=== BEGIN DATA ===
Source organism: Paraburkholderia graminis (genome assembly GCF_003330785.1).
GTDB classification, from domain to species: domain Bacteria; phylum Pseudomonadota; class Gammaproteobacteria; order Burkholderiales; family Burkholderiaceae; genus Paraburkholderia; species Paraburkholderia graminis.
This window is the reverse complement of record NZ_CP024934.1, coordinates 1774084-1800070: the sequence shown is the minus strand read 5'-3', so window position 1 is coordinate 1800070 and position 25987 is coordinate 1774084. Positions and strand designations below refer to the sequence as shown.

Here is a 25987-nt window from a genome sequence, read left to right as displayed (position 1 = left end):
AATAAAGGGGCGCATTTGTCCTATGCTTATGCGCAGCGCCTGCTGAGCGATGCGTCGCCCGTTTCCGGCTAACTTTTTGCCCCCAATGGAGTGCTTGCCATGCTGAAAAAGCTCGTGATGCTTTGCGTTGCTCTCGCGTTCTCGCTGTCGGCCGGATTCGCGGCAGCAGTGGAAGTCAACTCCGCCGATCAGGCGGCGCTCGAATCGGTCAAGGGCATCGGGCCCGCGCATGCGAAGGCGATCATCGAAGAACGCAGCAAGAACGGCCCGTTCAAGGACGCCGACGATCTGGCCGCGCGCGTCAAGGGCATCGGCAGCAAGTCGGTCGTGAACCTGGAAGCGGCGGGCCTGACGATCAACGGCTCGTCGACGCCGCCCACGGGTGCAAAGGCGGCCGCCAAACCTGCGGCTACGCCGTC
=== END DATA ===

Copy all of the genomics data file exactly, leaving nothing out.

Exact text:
Source organism: Paraburkholderia graminis (genome assembly GCF_003330785.1).
GTDB classification, from domain to species: domain Bacteria; phylum Pseudomonadota; class Gammaproteobacteria; order Burkholderiales; family Burkholderiaceae; genus Paraburkholderia; species Paraburkholderia graminis.
This window is the reverse complement of record NZ_CP024934.1, coordinates 1774084-1800070: the sequence shown is the minus strand read 5'-3', so window position 1 is coordinate 1800070 and position 25987 is coordinate 1774084. Positions and strand designations below refer to the sequence as shown.

Here is a 25987-nt window from a genome sequence, read left to right as displayed (position 1 = left end):
AATAAAGGGGCGCATTTGTCCTATGCTTATGCGCAGCGCCTGCTGAGCGATGCGTCGCCCGTTTCCGGCTAACTTTTTGCCCCCAATGGAGTGCTTGCCATGCTGAAAAAGCTCGTGATGCTTTGCGTTGCTCTCGCGTTCTCGCTGTCGGCCGGATTCGCGGCAGCAGTGGAAGTCAACTCCGCCGATCAGGCGGCGCTCGAATCGGTCAAGGGCATCGGGCCCGCGCATGCGAAGGCGATCATCGAAGAACGCAGCAAGAACGGCCCGTTCAAGGACGCCGACGATCTGGCCGCGCGCGTCAAGGGCATCGGCAGCAAGTCGGTCGTGAACCTGGAAGCGGCGGGCCTGACGATCAACGGCTCGTCGACGCCGCCCACGGGTGCAAAGGCGGCCGCCAAACCTGCGGCTACGCCGTC